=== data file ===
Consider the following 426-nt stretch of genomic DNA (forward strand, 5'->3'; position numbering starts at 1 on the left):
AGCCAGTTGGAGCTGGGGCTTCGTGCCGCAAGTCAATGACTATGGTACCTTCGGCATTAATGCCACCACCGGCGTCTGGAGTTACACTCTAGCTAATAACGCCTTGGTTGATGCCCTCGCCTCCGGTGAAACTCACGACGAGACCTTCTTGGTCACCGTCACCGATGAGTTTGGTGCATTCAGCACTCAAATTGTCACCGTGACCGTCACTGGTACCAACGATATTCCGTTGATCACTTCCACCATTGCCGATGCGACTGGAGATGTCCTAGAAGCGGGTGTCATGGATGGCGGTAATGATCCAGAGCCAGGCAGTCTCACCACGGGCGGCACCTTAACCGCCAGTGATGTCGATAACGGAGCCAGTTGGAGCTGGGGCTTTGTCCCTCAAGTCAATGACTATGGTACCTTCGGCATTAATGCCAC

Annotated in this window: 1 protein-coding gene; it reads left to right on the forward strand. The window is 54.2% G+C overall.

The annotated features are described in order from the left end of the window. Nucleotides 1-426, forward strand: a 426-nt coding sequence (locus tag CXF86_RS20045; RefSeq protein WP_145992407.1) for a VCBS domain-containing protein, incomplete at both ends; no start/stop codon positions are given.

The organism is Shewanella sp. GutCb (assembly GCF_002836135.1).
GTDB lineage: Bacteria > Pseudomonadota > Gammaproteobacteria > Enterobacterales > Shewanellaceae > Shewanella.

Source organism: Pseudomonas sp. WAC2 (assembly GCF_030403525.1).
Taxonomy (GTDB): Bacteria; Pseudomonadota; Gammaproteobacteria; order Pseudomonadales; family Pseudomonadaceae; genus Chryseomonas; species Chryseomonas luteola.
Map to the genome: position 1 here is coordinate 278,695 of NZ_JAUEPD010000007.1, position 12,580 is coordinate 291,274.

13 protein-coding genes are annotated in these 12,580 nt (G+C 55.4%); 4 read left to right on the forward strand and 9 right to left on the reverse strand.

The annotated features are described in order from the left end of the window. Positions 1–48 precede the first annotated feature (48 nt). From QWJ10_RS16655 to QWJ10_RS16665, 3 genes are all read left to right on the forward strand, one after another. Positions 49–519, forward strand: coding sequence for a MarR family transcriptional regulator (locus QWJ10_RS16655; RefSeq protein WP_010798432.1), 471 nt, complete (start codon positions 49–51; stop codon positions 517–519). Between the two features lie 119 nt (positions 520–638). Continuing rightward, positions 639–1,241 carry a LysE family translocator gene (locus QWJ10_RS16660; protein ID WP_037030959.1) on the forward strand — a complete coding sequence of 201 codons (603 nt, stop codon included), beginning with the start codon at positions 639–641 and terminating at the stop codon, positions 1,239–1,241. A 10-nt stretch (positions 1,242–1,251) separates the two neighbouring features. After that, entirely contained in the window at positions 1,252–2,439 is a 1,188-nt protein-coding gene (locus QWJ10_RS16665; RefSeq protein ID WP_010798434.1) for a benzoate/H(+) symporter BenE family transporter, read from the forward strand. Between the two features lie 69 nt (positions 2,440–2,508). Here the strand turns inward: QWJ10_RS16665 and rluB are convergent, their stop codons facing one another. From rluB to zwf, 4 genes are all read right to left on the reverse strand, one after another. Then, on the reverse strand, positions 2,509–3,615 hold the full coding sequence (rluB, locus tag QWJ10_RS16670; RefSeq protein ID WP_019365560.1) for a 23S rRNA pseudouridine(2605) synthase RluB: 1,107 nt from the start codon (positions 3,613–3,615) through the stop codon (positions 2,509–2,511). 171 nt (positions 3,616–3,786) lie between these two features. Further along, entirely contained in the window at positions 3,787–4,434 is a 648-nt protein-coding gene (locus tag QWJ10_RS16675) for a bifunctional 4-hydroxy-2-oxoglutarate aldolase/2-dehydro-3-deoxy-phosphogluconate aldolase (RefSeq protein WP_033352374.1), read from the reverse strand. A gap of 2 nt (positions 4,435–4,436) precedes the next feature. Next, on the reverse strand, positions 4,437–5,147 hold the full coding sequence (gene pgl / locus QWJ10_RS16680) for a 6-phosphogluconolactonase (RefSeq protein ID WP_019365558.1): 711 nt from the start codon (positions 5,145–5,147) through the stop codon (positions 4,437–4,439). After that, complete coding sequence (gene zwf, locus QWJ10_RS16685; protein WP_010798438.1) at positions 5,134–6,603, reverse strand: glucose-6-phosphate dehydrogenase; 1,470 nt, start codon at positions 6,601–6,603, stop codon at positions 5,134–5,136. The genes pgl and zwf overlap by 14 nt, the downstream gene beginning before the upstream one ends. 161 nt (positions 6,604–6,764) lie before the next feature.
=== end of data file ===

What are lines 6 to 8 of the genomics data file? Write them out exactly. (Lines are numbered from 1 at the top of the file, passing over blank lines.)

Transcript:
GTDB lineage: Bacteria > Pseudomonadota > Gammaproteobacteria > Enterobacterales > Shewanellaceae > Shewanella.

Source organism: Pseudomonas sp. WAC2 (assembly GCF_030403525.1).
Taxonomy (GTDB): Bacteria; Pseudomonadota; Gammaproteobacteria; order Pseudomonadales; family Pseudomonadaceae; genus Chryseomonas; species Chryseomonas luteola.